Pit Crews Take Many Safety Precautions to Ensure Driver Safety at Water Follies
With the Water Follies races going on all weekend it is important for crews to be prepared for just about anything.
KENNEWICK, WA. - With the Water Follies races going on all weekend it is important for crews to be prepared for just about anything.
Hydro plane racing is not a sport to be taken lightly. The boat moves at speeds up to 150 miles per hour so there are many safety precautions the driver and pit crew must take every time the hydro enters the water.
From safety equipment for the driver to escape hatches on the boat, this is an all hands on deck operation. The team even has an experienced dive and rescue crew on call if the driver crashes.
"They travel with us all over the circuit. They know every boat and they come by to check on the boats to see if we've done anything different. They are really really great and we just relay on them to get them out," said pit crew member Cindy Shirley.
However, it isn't all in the hands of the rescue team. These drivers have tons of equipment that keeps them safe from even the most terrifying of crashes.
"He has a hand device that hooks on to the helmet to keep his head in a nice neutral position, especially in a crash his head wont go forward. It helps from getting whiplash or brain damage, stuff like that," Shirley said.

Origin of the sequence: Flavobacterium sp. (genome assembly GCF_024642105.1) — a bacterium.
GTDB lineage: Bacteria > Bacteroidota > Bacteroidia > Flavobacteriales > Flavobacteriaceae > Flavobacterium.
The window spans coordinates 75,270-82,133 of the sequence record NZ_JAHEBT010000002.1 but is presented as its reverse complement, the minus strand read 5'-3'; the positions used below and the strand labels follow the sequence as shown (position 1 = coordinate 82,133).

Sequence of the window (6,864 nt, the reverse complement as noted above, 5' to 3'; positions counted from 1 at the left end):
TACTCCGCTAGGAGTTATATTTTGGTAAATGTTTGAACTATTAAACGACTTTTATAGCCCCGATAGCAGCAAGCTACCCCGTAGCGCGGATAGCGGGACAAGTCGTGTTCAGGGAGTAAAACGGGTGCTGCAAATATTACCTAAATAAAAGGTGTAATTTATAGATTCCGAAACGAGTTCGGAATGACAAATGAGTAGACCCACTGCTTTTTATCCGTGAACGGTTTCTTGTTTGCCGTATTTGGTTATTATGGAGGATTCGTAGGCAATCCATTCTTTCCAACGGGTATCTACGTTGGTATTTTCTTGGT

They also use flame resistant gloves, light weight helmets, full body suits, five point harness seatbelts, and small oxygen tanks that allow them to breath underwater if the boat flips. This type of equipment wasn't always around though its just been in the last few years this technology has really taken off.
"This suit used to weigh about 12 pounds when they first started making them and it weighs about three pounds now. So the technology in the fire suits has even improved over the past 10 years," said Jimmy Shane, Oberto driver.
The technology that keeps hydro racers safe continues to improve with each new season.
"It's amazing how much this sport has evolved over the past 20 years and I feel very safe driving one of these boats now a days," Shane said.